New academic study shows that pooling finances is not just good from a financial point of view
While some couples struggle to even talk about financial matters, it seems that those willing to go further can reap unexpected benefits.
With the cost of living making sharing household expenses a prudent move for many, a new academic study reveals that pooling finances can improve the quality and longevity of relationships.
Researchers at the Cornell University’s Samuel Curtis Johnson Graduate School of Management found that, especially for low-income couples, those that combine their bank accounts achieve higher levels of satisfaction, harmony, and commitment.
“We expected pooled finances to increase one’s level of dependence on their partner,” explained co-author Emily Garbinsky, associate professor of marketing and management communication. “As well as align the couple’s (financial) interests and goals, things that interdependence theory tells us are associated with high levels of relationship quality.”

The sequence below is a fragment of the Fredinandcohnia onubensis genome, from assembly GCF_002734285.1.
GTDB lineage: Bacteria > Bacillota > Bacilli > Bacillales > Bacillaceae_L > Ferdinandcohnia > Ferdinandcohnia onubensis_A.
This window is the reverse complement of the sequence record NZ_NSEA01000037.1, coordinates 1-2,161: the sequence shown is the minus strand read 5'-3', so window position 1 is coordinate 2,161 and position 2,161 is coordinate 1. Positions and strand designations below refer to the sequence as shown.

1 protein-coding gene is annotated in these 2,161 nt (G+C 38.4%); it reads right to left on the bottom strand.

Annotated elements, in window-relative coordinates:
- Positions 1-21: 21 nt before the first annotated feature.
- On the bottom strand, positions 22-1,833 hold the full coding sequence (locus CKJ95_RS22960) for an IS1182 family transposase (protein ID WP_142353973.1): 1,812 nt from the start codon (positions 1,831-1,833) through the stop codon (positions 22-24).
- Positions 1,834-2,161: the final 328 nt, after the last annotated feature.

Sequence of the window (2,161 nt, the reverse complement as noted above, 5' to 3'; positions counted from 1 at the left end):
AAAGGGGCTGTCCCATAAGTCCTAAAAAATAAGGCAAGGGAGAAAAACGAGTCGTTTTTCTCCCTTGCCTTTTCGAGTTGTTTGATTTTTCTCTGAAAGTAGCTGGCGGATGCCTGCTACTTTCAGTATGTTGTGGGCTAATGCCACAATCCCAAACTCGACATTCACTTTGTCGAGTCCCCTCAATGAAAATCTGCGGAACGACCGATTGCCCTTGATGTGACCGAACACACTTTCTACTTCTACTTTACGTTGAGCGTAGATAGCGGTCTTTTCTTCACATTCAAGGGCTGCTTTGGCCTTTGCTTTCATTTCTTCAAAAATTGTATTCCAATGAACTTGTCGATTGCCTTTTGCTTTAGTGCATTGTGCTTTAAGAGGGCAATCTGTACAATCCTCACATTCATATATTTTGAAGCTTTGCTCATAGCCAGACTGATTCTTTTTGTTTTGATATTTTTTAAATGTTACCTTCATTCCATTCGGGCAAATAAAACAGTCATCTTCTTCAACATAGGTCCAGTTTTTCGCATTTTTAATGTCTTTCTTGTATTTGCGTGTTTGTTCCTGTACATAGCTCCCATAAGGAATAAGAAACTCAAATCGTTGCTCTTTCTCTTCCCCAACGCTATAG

It's not all bad news for those couples whose relationships sour though, as a recent TD survey found that most divorcees said their finances were better or the same as when they were married.
In the international study ‘Pooling Finances and Relationship Satisfaction’, Garbinsky and her colleagues discovered that couples with shared finances tended to show a better connection and more positive, stable, and safe interactions.
The researchers’’ analysis posts on financial forums found that these couples are also less likely to use pronouns such as ‘I’ in favour of ‘we’ and ‘our’.
“It is our hope that by identifying who is likely to benefit most from pooling finances, and why,” Garbinsky said, “research in this area can help couples both decide how to organize their finances to maximize relationship quality and ultimately improve their well-being.”
The full study is published in the Journal of Personality and Social Psychology: https://psycnet.apa.org/record/2022-42962-001